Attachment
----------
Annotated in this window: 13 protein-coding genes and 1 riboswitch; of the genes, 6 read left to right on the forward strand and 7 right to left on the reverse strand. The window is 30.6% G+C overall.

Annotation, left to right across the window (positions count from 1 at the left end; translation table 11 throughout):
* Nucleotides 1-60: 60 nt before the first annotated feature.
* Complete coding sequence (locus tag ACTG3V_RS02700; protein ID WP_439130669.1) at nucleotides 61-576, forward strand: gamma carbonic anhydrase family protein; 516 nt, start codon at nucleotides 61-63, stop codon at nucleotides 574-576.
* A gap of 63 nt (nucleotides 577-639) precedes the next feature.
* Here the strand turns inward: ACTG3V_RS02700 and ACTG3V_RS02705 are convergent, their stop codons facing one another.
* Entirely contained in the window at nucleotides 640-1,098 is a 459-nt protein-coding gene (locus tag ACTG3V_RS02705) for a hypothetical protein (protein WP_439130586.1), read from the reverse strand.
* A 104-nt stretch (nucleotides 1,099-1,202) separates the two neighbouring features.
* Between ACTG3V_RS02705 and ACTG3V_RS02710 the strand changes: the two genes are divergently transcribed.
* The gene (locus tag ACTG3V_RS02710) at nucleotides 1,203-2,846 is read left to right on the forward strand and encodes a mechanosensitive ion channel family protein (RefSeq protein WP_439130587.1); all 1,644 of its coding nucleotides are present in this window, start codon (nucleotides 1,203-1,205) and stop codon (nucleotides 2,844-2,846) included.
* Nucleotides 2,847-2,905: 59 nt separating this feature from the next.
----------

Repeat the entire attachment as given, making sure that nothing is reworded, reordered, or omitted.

Annotated in this window: 13 protein-coding genes and 1 riboswitch; of the genes, 6 read left to right on the forward strand and 7 right to left on the reverse strand. The window is 30.6% G+C overall.

Annotation, left to right across the window (positions count from 1 at the left end; translation table 11 throughout):
* Nucleotides 1-60: 60 nt before the first annotated feature.
* Complete coding sequence (locus tag ACTG3V_RS02700; protein ID WP_439130669.1) at nucleotides 61-576, forward strand: gamma carbonic anhydrase family protein; 516 nt, start codon at nucleotides 61-63, stop codon at nucleotides 574-576.
* A gap of 63 nt (nucleotides 577-639) precedes the next feature.
* Here the strand turns inward: ACTG3V_RS02700 and ACTG3V_RS02705 are convergent, their stop codons facing one another.
* Entirely contained in the window at nucleotides 640-1,098 is a 459-nt protein-coding gene (locus tag ACTG3V_RS02705) for a hypothetical protein (protein WP_439130586.1), read from the reverse strand.
* A 104-nt stretch (nucleotides 1,099-1,202) separates the two neighbouring features.
* Between ACTG3V_RS02705 and ACTG3V_RS02710 the strand changes: the two genes are divergently transcribed.
* The gene (locus tag ACTG3V_RS02710) at nucleotides 1,203-2,846 is read left to right on the forward strand and encodes a mechanosensitive ion channel family protein (RefSeq protein WP_439130587.1); all 1,644 of its coding nucleotides are present in this window, start codon (nucleotides 1,203-1,205) and stop codon (nucleotides 2,844-2,846) included.
* Nucleotides 2,847-2,905: 59 nt separating this feature from the next.